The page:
Online Video at Risk of Private Censorship
American University study finds many uses of copyrighted material could be entirely legal Consumer Electronics Show panel showcases study
Contact: Maggie Barrett, AU Media Relations, email@example.com or 202-885-5950
Until Jan. 2:
Pat Aufderheide, 240-643-4805
Peter Jaszi, 240-605-1934
WASHINGTON, D.C. (Jan. 2, 2008) – A new, first-of-its-kind study conducted by American University Professors Pat Aufderheide and Peter Jaszi finds that many online videos creatively use copyrighted materials in ways that are eligible for fair use consideration under copyright law. In short, they are potentially using copyrighted material legally. These uses—an exercise of freedom-of-speech rights--are currently threatened by anti-piracy measures online. The authors will discuss their findings at a Monday panel on digital rights management, at the 2008 International Consumer Electronics Show Monday, Jan. 7 in Las Vegas, NV.
The study, Recut, Reframe, Recycle: Quoting Copyrighted Material in User-Generated Video (centerforsocialmedia.org/recut), identifies nine kinds of uses of copyrighted material, ranging from incidental (a video maker’s family sings "Happy Birthday") to parody (a Christian takeoff on the song "Baby Got Back") to pastiche and collage (finger-dancing to "Harder, Better, Faster, Stronger").
Researchers in the Washington College of Law and School of Communication followed thousands of links for videos on 75 online video platforms and discovered nine popular kinds of use (extensive database of examples at centerforsocialmedia.org/recutvideos). They are:
1. Parody and satire: Copyrighted material used in spoofing of popular mass media, celebrities or politicians (Baby Got Book) 2. Negative or critical commentary: Copyrighted material used to communicate a negative message (Metallica Sucks) 3. Positive commentary: Copyrighted material used to communicate a positive message (Steve Irwin Fan Tribute) 4. Quoting to trigger discussion: Copyrighted material used to highlight an issue and prompt public awareness, discourse (Abstinence PSA on Feministing.com) 5. Illustration or example: Copyrighted material used to support a new idea with pictures and sound (Evolution of Dance) 6. Incidental use: Copyrighted material captured as part of capturing something else (Prisoners Dance to Thriller) 7. Personal reportage/diaries: Copyrighted material incorporated into the chronicling of a personal experience (Me on stage with U2 … AGAIN!!!) 8. Archiving of vulnerable or revealing materials: Copyrighted material that might have a short life on mainstream media due to controversy (Stephen Colbert’s Speech at the White House Correspondents’ Dinner) 9. Pastiche or collage: Several copyrighted materials incorporated together into a new creation, or in other cases, an imitation of sorts of copyrighted work (Apple Commercial)
"Today, user-generated video accounts for a sizeable portion of all broadband traffic. Some of these videos add value to existing copyrighted material, usually without the copyright owner’s consent," Aufderheide said. "This kind of work is the harbinger of an emerging era of participatory popular culture."
"New makers and copyright holders both need to understand and honor the key copyright principle of fair use," said Jaszi. "Owners understandably need to control improper access to their materials. But many common online uses today could comply with fair use as currently understood."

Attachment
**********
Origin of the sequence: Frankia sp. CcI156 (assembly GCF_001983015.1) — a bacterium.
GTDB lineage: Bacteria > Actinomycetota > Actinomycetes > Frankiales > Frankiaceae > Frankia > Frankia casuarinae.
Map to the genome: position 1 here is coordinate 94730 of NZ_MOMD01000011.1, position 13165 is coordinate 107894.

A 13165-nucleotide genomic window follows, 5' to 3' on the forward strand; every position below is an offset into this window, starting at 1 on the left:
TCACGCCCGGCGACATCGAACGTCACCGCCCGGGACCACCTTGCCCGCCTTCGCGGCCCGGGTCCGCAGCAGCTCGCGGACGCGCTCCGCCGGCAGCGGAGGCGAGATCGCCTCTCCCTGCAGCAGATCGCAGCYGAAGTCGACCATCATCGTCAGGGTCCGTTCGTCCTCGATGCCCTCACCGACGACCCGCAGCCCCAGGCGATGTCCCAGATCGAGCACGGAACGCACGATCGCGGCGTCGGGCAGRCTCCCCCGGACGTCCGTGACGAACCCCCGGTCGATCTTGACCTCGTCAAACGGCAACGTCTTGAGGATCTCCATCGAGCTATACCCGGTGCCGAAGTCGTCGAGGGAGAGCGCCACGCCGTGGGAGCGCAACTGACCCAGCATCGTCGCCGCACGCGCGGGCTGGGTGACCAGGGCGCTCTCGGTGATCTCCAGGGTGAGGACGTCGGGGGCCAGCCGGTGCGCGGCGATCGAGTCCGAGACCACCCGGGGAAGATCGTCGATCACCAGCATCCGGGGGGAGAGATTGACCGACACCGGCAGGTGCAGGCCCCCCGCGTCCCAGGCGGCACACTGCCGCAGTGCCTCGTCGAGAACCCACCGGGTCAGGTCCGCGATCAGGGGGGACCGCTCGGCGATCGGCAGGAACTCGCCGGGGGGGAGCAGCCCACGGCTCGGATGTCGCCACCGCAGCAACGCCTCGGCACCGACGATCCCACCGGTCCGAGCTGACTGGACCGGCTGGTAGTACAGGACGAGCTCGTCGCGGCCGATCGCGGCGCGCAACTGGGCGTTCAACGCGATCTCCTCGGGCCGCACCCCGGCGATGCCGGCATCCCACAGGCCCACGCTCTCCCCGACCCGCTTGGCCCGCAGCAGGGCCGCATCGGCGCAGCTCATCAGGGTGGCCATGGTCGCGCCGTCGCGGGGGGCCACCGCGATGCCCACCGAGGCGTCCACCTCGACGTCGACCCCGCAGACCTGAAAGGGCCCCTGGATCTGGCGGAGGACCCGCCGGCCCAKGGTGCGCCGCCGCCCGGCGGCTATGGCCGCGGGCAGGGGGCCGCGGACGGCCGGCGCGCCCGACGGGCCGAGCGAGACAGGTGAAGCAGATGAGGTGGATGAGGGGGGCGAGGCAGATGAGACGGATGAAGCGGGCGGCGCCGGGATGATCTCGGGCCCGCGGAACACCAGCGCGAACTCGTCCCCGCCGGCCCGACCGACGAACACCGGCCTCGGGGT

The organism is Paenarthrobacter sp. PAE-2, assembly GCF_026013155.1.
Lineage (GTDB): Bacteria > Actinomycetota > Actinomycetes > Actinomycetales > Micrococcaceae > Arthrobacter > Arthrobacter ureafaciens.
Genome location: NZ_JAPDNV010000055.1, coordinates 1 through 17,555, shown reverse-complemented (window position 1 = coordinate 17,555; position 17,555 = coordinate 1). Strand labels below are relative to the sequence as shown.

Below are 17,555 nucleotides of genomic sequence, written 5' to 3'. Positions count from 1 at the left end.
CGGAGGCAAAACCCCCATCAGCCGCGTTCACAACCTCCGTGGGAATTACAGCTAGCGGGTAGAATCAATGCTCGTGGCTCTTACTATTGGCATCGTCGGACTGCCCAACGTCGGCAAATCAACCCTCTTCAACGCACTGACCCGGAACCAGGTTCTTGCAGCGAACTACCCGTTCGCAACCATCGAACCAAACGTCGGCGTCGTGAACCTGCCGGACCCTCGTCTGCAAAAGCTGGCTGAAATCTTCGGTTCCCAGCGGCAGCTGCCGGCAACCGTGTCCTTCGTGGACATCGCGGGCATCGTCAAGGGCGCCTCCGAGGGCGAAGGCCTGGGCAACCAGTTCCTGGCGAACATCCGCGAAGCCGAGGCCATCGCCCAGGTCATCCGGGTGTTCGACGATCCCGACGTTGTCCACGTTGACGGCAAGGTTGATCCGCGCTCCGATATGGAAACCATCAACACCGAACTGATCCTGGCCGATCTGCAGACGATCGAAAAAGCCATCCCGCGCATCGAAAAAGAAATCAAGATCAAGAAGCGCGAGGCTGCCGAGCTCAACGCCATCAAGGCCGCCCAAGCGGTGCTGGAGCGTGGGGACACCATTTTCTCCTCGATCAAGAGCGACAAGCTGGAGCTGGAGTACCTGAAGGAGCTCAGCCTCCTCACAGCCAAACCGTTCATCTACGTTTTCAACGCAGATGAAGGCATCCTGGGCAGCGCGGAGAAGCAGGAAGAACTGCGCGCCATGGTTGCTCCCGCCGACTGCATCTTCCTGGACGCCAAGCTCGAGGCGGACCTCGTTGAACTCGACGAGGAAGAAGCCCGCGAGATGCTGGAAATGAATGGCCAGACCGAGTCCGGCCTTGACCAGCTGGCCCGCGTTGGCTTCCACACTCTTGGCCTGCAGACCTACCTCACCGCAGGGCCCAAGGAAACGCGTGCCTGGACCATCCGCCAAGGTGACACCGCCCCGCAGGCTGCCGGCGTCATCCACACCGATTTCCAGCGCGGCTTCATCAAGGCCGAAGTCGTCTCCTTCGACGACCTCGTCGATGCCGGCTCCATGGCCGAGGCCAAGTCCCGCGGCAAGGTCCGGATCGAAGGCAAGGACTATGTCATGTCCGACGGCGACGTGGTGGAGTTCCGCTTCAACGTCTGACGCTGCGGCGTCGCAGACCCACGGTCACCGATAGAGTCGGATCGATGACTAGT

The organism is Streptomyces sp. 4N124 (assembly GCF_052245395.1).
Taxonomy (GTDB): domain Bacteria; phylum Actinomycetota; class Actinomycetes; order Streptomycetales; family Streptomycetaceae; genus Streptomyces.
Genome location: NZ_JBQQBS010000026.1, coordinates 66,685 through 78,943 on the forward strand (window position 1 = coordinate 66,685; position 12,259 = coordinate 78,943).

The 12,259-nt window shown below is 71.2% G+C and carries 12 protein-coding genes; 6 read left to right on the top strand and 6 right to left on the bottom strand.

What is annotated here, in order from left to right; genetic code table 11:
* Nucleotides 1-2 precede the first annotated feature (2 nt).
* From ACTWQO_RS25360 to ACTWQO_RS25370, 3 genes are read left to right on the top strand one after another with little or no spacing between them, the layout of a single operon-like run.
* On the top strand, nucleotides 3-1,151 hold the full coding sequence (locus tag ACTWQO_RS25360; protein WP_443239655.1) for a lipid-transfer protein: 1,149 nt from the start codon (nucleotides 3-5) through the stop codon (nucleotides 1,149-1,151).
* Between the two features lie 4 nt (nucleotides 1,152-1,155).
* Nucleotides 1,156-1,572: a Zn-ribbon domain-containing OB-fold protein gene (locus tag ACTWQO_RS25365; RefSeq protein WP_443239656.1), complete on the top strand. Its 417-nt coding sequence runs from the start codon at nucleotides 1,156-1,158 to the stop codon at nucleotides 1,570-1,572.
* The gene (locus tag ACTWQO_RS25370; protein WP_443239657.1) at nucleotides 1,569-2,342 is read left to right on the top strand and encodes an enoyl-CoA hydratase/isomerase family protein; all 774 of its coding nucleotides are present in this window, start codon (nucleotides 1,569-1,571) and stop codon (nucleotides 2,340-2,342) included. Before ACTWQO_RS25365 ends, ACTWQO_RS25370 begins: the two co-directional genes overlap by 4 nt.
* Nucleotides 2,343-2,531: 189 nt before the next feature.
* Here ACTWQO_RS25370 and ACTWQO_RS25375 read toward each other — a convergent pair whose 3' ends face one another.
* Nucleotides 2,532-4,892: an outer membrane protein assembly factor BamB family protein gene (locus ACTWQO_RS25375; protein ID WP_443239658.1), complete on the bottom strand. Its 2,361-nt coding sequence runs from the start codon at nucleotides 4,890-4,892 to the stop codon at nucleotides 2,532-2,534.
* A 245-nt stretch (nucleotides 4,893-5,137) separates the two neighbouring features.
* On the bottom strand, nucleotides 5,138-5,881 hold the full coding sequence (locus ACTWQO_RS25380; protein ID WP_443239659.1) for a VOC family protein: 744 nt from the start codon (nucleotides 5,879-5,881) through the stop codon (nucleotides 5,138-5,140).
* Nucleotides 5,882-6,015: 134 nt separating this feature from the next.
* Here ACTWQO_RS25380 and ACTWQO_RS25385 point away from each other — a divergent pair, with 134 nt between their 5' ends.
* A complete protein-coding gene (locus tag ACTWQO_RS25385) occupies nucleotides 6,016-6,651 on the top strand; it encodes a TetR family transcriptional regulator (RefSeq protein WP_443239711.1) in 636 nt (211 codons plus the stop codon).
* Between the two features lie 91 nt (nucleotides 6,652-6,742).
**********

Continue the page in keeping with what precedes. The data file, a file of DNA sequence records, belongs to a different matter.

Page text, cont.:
The study is part of a larger participatory media project (centerforsocialmedia.org/press/ugc_taxonomy), funded by the Ford Foundation as part of the Center For Social Media’s Future of Public Media Project. As the report notes, next steps include further research and the convening of a blue-ribbon committee to establish best practices in fair use for online video.
Aufderheide is a professor in American University’s School of Communication and the director of AU’s Center for Social Media (centerforsocialmedia.org). Jaszi is a professor in American University’s Washington College of Law and co-director of the law school’s Program on Information Justice and Intellectual Property (wcl.american.edu/pijip).
About American University’s Program on Information Justice and Intellectual Property:
Through research, scholarship, public events, advocacy, and provision of legal and consulting services, the Program on Information Justice and Intellectual Property (PIJIP) promotes public interest approaches in the law governing information protection and dissemination. This study was supported by PIJIP’s Fair Use and Public Media project, which works to explain and promote interpretations of copyright, communications and other laws that protect and facilitate the growth of media that help the public come into being through the recognition of common social problems. wcl.american.edu/pijip/
About American University’s Center for Social Media:
American University’s Center for Social Media showcases and analyzes strategies to use media as creative tools for public knowledge and action. It focuses on social documentaries for civil society and democracy, and on the public media environment that supports them. The Center is part of AU’s School of Communication, a laboratory for professional education, communication research and innovative production across the fields of journalism, film and media arts, and public communication. centerforsocialmedia.org
About American University:
American University (www.american.edu) is a leader in global education, enrolling a diverse student body from throughout the U.S. and nearly 150 countries. Located in Washington, D.C., the university provides opportunities for academic excellence, public service and internships in the nation’s capital and around the world.american.edu
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